The history of the Philadelphia Orchestra now lives at Penn

An aerial view of items displayed on a table.

Items from the archives of the Philadelphia Orchestra are displayed in the University of Pennsylvania's Lea Library. Behind the table are (from left) orchistra President Matías Tarnopolsky, university President Elizabeth Magill, and Constantia Constantinou, director of University of Pennsylvania libraries. (Emma Lee/WHYY)

The Philadelphia Orchestra has sent 175 years of history to the University of Pennsylvania.

The entire historic archive of the Orchestra and the Academy of Music have been donated to the Penn Library, including business records, correspondence, sheet music, photographs, programs, and sound recordings.

The Quartet Iris performs during an event at the University of Pennsylvania celebrating an agreement that the university will preserve and make accessible the archives of the Philadelphia Orchestra. (Emma Lee/WHYY)

“The stories of the Academy of Music, which opened in 1857, and the Philadelphia Orchestra, which was founded in 1900, are integral to the story of Philadelphia,” said Matias Tarnopolsky, president and CEO of the Orchestra and Kimmel Center. “If you’re interested in Philadelphia, then this collection has entry points to stories about people that were the parents of the great institutions of this city.”

A man speaks at a podium.
Philadelphia Orchestra President Matias Tarnopolsky speaks at a celebration of the collaboration that allows the orchestra’s archives to be preserved and made accessible by the University of Pennsylvania library. (Emma Lee/WHYY)

The Penn Library already contains the personal archives of two of the Orchestra’s towering conductors and music directors: Leopold Stokowski and Eugene Ormandy. The addition of the Orchestra’s institutional collection — now the largest single collection in Penn’s Kislak Center for Special Collections — brings a nearly complete history of the orchestra under one roof.

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“We’re talking about almost 1,000 linear feet of collection. It’s a massive collection,” said Constantia Constantinou, vice provost and director of Penn Libraries. “It will take us some time to process the entire collection. But the team of curators and archivists are able to recognize the priorities of the collection and to triage, let’s say, the accessibility of the collection and make it discoverable for the broader public.”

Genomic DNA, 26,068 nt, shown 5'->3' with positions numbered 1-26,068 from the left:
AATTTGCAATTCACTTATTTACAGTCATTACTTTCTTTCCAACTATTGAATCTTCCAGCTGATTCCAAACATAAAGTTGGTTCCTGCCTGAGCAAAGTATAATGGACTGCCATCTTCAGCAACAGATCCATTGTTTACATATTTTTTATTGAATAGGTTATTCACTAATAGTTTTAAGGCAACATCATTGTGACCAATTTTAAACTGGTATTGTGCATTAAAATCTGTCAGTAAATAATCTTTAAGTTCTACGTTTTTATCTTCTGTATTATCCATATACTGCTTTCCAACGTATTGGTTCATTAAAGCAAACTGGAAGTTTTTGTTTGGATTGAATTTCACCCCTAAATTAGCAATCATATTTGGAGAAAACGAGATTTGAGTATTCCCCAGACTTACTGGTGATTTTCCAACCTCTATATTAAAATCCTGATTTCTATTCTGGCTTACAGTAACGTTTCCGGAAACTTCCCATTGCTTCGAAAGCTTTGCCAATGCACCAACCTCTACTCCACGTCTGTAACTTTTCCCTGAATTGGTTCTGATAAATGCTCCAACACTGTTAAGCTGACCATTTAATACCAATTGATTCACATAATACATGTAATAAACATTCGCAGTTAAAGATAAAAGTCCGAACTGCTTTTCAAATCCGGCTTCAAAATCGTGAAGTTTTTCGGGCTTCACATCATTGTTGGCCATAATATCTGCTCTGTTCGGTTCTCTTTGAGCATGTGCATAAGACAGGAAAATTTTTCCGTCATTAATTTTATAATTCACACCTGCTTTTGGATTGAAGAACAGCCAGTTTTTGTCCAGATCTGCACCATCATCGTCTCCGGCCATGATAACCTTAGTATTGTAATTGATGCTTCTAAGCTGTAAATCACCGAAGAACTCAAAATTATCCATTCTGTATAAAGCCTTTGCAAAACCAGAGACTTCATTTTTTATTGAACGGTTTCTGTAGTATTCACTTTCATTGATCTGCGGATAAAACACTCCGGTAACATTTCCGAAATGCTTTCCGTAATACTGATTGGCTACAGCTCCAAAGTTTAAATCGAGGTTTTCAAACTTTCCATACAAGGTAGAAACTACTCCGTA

A woman speaks at a podium, with orchestra musicians visible in the foreground.
University of Pennsylvania Libraries Director Constantia Constantinou speaks at a celebration of the collaboration that allows the Philadelphia Orchestra’s archives to be preserved and made accessible by the university’s library. (Emma Lee/WHYY)

One of the stories the collection reveals is the development of South Broad Street. In 1925, a steel-structured building was being erected across the street from the Academy of Music. Assistant Manager Louis Mattson sent a memo to Stokowski: “I am very much worried for fear that steel work for which the building just seems to be ready will interfere with your rehearsals and concerts.”

The collection contains itineraries from tours, including 1937’s extensive cross-country tour by train that details which Pullman car each musician was assigned to. There are also never-released sound recordings of the Orchestra’s performances.

A letter is shown on a table.
A letter from Leopold Stokowski is displayed in University of Pennsylvania’s Lea Library to celebrate the collaboration that allows the orchestra’s archives to be preserved and made accessible by the university’s library. (Emma Lee/WHYY)